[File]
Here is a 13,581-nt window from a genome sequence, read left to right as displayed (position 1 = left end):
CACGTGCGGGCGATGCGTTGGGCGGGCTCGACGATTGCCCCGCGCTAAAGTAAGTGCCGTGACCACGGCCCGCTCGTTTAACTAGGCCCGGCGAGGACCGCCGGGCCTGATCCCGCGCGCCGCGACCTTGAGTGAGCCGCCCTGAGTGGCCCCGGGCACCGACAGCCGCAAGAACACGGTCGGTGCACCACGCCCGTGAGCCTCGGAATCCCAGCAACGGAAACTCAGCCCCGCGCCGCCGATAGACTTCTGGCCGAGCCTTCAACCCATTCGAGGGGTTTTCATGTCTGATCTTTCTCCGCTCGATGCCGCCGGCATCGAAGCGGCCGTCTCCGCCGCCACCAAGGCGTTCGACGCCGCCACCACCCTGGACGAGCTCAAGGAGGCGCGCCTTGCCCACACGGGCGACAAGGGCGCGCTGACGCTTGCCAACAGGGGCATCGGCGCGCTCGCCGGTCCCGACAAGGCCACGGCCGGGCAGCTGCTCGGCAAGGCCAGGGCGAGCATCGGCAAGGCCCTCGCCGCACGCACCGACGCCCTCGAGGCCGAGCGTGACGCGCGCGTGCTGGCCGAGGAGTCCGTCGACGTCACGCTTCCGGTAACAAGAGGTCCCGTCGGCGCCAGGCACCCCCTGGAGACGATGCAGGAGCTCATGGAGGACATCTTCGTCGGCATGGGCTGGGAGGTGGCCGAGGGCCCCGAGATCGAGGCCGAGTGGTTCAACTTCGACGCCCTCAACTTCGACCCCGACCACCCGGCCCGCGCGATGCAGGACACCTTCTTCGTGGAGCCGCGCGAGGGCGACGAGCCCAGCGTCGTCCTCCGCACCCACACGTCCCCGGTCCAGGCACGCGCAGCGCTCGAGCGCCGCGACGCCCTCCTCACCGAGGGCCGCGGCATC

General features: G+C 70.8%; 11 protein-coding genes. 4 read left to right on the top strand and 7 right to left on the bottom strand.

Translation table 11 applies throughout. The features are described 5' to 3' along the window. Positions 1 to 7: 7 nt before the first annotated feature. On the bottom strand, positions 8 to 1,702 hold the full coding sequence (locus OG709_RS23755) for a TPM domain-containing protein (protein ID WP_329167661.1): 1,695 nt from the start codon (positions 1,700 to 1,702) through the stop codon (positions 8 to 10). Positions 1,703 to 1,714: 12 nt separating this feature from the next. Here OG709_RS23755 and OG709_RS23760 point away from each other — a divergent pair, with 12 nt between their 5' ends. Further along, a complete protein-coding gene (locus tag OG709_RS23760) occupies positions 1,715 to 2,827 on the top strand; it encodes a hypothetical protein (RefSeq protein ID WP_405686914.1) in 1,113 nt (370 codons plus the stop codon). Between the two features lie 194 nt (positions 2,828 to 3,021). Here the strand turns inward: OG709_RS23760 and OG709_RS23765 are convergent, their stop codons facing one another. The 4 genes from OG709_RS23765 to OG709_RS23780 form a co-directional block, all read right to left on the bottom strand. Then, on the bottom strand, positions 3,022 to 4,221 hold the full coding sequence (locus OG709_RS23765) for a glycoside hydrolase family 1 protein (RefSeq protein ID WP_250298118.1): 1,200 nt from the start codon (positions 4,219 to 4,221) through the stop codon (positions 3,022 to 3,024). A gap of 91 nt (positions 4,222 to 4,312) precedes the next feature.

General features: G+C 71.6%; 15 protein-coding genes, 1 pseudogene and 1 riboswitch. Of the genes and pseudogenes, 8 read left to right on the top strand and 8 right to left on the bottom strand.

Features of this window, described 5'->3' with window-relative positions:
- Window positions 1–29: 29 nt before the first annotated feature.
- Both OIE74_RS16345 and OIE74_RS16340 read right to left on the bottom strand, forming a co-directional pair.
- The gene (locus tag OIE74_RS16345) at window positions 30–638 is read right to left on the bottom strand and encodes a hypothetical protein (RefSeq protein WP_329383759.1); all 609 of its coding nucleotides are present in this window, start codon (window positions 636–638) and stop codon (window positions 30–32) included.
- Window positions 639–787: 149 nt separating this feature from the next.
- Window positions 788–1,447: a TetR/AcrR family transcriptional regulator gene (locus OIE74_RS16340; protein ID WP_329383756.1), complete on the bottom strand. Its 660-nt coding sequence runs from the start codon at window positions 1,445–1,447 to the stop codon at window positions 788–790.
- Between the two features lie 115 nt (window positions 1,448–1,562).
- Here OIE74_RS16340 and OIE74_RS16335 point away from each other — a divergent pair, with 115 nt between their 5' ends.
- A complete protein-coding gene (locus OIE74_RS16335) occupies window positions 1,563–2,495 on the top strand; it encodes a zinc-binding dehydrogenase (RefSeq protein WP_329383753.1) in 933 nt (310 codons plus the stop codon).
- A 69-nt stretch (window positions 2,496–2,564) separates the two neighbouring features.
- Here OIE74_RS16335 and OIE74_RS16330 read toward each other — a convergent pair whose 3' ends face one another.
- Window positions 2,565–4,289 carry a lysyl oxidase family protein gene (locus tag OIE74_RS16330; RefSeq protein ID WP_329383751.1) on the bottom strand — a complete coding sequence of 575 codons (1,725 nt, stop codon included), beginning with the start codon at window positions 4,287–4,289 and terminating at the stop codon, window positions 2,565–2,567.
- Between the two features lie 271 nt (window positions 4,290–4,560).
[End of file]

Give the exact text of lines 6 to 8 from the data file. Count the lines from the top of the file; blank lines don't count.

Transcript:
Features of this window, described 5'->3' with window-relative positions:
- Window positions 1–29: 29 nt before the first annotated feature.
- Both OIE74_RS16345 and OIE74_RS16340 read right to left on the bottom strand, forming a co-directional pair.